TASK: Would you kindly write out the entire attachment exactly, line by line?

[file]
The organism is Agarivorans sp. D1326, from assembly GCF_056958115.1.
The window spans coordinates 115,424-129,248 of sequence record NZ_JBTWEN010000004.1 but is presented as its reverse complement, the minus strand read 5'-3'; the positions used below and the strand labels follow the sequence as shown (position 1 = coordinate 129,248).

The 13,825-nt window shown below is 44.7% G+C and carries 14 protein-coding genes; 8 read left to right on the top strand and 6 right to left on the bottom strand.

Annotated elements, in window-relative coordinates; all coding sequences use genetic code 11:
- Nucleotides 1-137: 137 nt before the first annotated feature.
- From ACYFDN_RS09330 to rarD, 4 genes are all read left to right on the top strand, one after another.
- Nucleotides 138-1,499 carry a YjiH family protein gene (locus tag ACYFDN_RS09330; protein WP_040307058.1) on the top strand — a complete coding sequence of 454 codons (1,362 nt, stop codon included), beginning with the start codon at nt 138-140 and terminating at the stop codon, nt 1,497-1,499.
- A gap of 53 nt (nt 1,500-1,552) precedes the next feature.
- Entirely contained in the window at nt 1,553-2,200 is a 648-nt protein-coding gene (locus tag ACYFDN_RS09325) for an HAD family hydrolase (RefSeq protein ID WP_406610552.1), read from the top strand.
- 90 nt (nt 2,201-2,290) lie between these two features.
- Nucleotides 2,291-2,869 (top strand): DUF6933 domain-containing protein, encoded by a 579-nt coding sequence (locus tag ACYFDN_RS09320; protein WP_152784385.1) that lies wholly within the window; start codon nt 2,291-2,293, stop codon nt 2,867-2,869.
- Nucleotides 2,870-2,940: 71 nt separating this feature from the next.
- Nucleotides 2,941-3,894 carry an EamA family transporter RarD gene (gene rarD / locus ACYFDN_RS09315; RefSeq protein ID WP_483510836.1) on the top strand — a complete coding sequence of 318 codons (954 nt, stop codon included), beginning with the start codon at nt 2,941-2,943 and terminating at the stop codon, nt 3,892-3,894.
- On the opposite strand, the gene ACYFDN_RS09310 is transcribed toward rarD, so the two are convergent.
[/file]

The organism is Agarivorans sp. D1326, from assembly GCF_056958115.1.
The window spans coordinates 115,424-129,248 of sequence record NZ_JBTWEN010000004.1 but is presented as its reverse complement, the minus strand read 5'-3'; the positions used below and the strand labels follow the sequence as shown (position 1 = coordinate 129,248).

The 13,825-nt window shown below is 44.7% G+C and carries 14 protein-coding genes; 8 read left to right on the top strand and 6 right to left on the bottom strand.

Annotated elements, in window-relative coordinates; all coding sequences use genetic code 11:
- Nucleotides 1-137: 137 nt before the first annotated feature.
- From ACYFDN_RS09330 to rarD, 4 genes are all read left to right on the top strand, one after another.
- Nucleotides 138-1,499 carry a YjiH family protein gene (locus tag ACYFDN_RS09330; protein WP_040307058.1) on the top strand — a complete coding sequence of 454 codons (1,362 nt, stop codon included), beginning with the start codon at nt 138-140 and terminating at the stop codon, nt 1,497-1,499.
- A gap of 53 nt (nt 1,500-1,552) precedes the next feature.
- Entirely contained in the window at nt 1,553-2,200 is a 648-nt protein-coding gene (locus tag ACYFDN_RS09325) for an HAD family hydrolase (RefSeq protein ID WP_406610552.1), read from the top strand.
- 90 nt (nt 2,201-2,290) lie between these two features.
- Nucleotides 2,291-2,869 (top strand): DUF6933 domain-containing protein, encoded by a 579-nt coding sequence (locus tag ACYFDN_RS09320; protein WP_152784385.1) that lies wholly within the window; start codon nt 2,291-2,293, stop codon nt 2,867-2,869.
- Nucleotides 2,870-2,940: 71 nt separating this feature from the next.
- Nucleotides 2,941-3,894 carry an EamA family transporter RarD gene (gene rarD / locus ACYFDN_RS09315; RefSeq protein ID WP_483510836.1) on the top strand — a complete coding sequence of 318 codons (954 nt, stop codon included), beginning with the start codon at nt 2,941-2,943 and terminating at the stop codon, nt 3,892-3,894.
- On the opposite strand, the gene ACYFDN_RS09310 is transcribed toward rarD, so the two are convergent.